Bringing along the baby boomers. Our mothers. Fighting for all. Why do we have to stay home clean your mess? We won’t go into the details but strong woman became a logo in many homes. I’m certain this was the demise of canning. Don’t get me wrong, I am truly grateful for the stand. The cause was and is great. There are more and more opportunities for women like myself to succeed in the work place. I am able to be a successful co-owner of a business that is doing extremely well. My partner, aka husband, is proud to run our business side by side. Equally. But I’m not really concerned about the political issues women face, not in this post anyway! I’m here, in thought, trying to figure out what happened to the task of canning.

Here comes my generation. Generation X. The Generation that all feared. Well, maybe not feared but with a name like that there doesn’t seem like there was much confidence in us! We are the generation, all of us, ALL men and women,  trying to find a balance between parenting, working, house chores, choosing and maintaining sustainable practices. We are trying to connect with our past and flow with the future. Make them work together. So, we both clean the house, both answer customer service calls, both tend to the child, both choose new practices and figure out how to do them together.

As we are doing this all together there still feels like there is a gap. While we were both prepping the potatoes, the water bath, the jars, and lids our child was left to entertain herself. A little TV here, torture the dog there (the dog thrives on the torture:), play with her toys in her room. All fine, positive skills. The balance was/is hard for me. I like to interact with her. We do that whole attachment parenting thing. Even though she doesn’t nurse or sleep with us anymore (all her choice) we still like to connect with her. Challenge her. Help her strive. For the time being, until she is old enough to partake, canning in the kitchen took me away from that. Some recipes take up to 4-5 hours.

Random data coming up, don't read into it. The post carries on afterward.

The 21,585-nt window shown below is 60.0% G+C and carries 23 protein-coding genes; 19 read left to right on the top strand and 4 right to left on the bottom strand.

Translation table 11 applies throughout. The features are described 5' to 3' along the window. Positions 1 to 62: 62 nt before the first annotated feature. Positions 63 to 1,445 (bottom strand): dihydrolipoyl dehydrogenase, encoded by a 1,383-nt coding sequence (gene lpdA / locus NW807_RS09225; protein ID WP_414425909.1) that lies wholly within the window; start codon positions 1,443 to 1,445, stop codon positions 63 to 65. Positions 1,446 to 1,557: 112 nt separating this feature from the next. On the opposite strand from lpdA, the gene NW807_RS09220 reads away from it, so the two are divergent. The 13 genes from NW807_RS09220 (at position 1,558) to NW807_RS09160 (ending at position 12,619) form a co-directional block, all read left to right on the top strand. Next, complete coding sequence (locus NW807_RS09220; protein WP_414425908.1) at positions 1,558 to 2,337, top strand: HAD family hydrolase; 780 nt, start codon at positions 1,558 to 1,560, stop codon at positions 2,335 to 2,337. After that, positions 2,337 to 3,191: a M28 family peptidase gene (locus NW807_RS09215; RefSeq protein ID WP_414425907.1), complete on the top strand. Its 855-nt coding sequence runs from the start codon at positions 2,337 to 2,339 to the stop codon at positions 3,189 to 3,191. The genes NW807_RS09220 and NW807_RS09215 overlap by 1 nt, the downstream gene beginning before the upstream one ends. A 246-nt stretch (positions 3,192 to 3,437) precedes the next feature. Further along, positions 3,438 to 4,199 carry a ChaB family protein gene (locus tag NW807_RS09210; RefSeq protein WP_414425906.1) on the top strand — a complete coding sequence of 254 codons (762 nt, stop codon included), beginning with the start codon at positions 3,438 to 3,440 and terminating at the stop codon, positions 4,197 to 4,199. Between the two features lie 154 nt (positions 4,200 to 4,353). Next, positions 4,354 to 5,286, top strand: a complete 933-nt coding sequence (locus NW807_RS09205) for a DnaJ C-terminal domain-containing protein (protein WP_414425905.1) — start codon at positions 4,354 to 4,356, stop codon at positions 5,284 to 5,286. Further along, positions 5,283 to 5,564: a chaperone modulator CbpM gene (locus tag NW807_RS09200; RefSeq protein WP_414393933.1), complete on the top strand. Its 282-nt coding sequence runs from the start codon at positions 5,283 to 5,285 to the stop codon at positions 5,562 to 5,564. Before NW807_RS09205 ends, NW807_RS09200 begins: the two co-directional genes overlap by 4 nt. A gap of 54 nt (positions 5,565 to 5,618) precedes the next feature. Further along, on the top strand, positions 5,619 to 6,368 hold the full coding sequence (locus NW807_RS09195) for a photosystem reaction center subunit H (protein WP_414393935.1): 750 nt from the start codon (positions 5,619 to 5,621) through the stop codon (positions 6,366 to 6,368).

So where’s the balance? It titter totters everyday for all us. It is an art we all try to master. Canning is making a come back. I love the craft. Can’t wait to teach the child. However, if you can’t find room for it in your life without throwing off all your balance then that is ok too. At the end of the day you have to do what is right for your family. Make choices with your spouse that are right for you all. As for me, I will choose specific days to can. Not go wild like last week. It was a bit heated (literally) with the canner on full steam for three and half days straight. It is hard. It is time consuming. It is rewarding. Just remember, if you choose to can, respect your time and energy. If not, that ok too.

ONE LOVE-

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be outside

Get yourself out there!

Wherever you are this weekend I hope that it is full!

ONE LOVE-


just peachy

I never really considered myself a southern girl. I mean, I am from the south, my family are farmers and I love bar-b-que. Yes, I’m southern. But, as noted, I don’t have the greenest thumb considering my background and I leave the south a lot to travel.  It wasn’t till I started cooking, baking and eating local, seasonal fruits and vegetables that I recognized just how rooted I am in my southernness. Defining southern summers is when I accepted there is no denying, I am deeply southern. Two definitions for starters, Watermelon and Peaches.

So, when we went down the mountain to visit our friends located on the NC/SC border it was like a kid in a candy store when they took us to a local fruit and veggie stand. Why the giddiness? Three words. South Carolina Peaches. Juicy, ripe, ready to devour southern peaches! And boy did we slurp! Between the Nectarines and the Peaches we were quite sticky.

Of course, we bought some home as they are starting to show up at the stores but not the outdoor markets just yet. Ever since I was gifted with the “Canning and Preserving with Ashley English” book I have been counting down the days to make the Peach Lavender Butter. Yes, that is what I said!! We have three over the top, beautiful lavender bushes we planted when we moved into our current residence. Never used them for culinary purposes until just recently. I couldn’t be more thrilled with this treat of deliciousness. More thrilled with the opportunity to can such delicacy!

After gathering all the ingredients and contents to can we started at 9:00 am and finished up right around 11:30.

Blanched the beauties, which is an amazingly simple task!

Stored and ready for winter delights!

Check out this post of the same recipe from same author in detail!

Happy Summer Slurping!!

ONE LOVE-


Moroccan Yoga Bliss

Who’s going with me?

Moroccan Yoga Bliss.

ONE LOVE-


happy mother’s day

ONE LOVE-